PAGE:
|Saturday, March 31, 2001||
Antiquity: I like its ruins better than its reconstructions. — Joubert.
MANAULI, 11 km from Chandigarh, is a tiny hamlet in Punjab. In the middle of the village stands an old fortress, now a crumbling souvenir of antiquity. This monument is witness to a number of political upheavals that took place in this sleepy little village in the past.
At the four corners of the fort stand four rounded towers about 30-35 feet high with pointed barriers at the top. The walls have several strategically placed holes that were used for placing guns to attack the enemy from inside. The fort, with its main gateway on the western side, had three storeys and separate enclosures for women.
On the western side,
opposite the main gateway, you have the remains of a mosque. The fort,
made up of bricks and mortar, once stood majestically atop an elevated
area, about 20 feet higher than the village area. Anybody approaching
the fort could be easily spotted and arrangements could be made for
According to villagers, the fort was raised by the Mughals. The Sikhs residing in the area were exploited, harassed, insulted and tortured by the administrators who were mainly Muslims. Guru Gobind Singh organised the Khalsa Panth and after him Banda Bairagi fought for the Sikhs; a bloody battle was fought here between the two groups. The Mughals were defeated, and Khalsa Raj was established.
In memory of the Sikh martyrs, the battlefield was renamed Shaheed Bagh. Though there are no traces of Shaheed Bagh now and several houses have come up on the land yet a small gurdwara called Singh Saheedan reminds us of the martyrs. If this account given by the villagers is true then the fort could be 300-400 years old.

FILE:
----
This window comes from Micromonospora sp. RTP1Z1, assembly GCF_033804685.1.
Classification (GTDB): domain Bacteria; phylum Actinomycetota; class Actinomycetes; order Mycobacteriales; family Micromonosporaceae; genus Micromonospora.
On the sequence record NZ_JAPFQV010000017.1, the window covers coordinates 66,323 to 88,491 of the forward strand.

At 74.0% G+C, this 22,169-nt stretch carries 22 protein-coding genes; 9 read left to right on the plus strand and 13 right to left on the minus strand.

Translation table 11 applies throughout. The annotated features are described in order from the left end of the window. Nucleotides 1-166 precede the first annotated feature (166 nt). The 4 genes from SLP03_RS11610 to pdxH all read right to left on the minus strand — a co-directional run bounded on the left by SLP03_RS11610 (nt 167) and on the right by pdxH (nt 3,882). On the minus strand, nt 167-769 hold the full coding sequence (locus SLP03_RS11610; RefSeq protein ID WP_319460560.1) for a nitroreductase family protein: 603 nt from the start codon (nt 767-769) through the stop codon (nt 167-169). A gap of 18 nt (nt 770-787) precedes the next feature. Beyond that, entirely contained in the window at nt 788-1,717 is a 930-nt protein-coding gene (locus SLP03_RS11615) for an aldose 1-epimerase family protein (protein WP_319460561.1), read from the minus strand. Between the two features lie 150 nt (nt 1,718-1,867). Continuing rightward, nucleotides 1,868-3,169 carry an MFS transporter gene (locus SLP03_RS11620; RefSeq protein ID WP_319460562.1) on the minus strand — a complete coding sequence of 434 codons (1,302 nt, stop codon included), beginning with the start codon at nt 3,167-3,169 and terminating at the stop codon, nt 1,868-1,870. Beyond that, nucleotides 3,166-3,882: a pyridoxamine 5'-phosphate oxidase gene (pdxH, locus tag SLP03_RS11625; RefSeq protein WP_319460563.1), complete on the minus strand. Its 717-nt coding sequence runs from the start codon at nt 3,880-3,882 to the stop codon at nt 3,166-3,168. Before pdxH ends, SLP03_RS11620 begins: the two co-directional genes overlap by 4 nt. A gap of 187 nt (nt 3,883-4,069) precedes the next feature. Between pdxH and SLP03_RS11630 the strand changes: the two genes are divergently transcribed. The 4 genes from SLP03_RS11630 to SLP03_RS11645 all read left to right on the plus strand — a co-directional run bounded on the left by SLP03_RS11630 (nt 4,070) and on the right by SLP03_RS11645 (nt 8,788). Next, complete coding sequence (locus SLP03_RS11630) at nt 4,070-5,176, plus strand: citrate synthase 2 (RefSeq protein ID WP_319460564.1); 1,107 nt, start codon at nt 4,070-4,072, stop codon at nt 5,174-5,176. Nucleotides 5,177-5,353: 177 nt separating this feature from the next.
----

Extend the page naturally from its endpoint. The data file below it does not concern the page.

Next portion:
The valiant heroes who fought in the battle were later awarded vast lands and villages. Sardar Kapoor Singh, one of the brave soldiers, was given this fort and the adjoining land as a token of recognition of his services. The fort still remains in the possession of his descendants.
The present owners of the fort, the descendants of Kapoor Singh, however, do not have any historical facts related to the fort. The fortress has been in the possession of the family for the last seven generations but they have no clue about how it was acquired. Their family tree and its brief history finds mention in a book entitled Chiefs and Families of Note in Punjab written by Sir Lepel H. Griffin. The family tree shows its origin with Kapoor Singh who held the title of Nawab. After him the clan was headed by Khushal Singh, Budh Singh, Gopal Singh, Jai Singh and Avtar Singh. Umrao Singh, born in 1896, became the legal heir of the estate but being a minor, the estate remained under the management of the court till 1921. With Independence, jagirdari came to an end but S. Sita Inder Singh, son of Umrao Singh, currently settled in Delhi still receives the same amount as jagir from the Ropar administration, as given before Independence. The family sold much of the land but is still holding on to the fort with plans to renovate it and prepare it as a heritage site in near future. With the local people taking away bricks and other materials from the fort, the renovation could become a monumental task if it is not done soon.
The fort is not under the aegis of the Archeological Department or any other government institution taking care of heritage. Unearthing the real history of the fort could be an interesting project.
The twin towns of Chandigarh and Mohali
which are devoid of any touch of antiquity can exploit this site for its
rich historical background.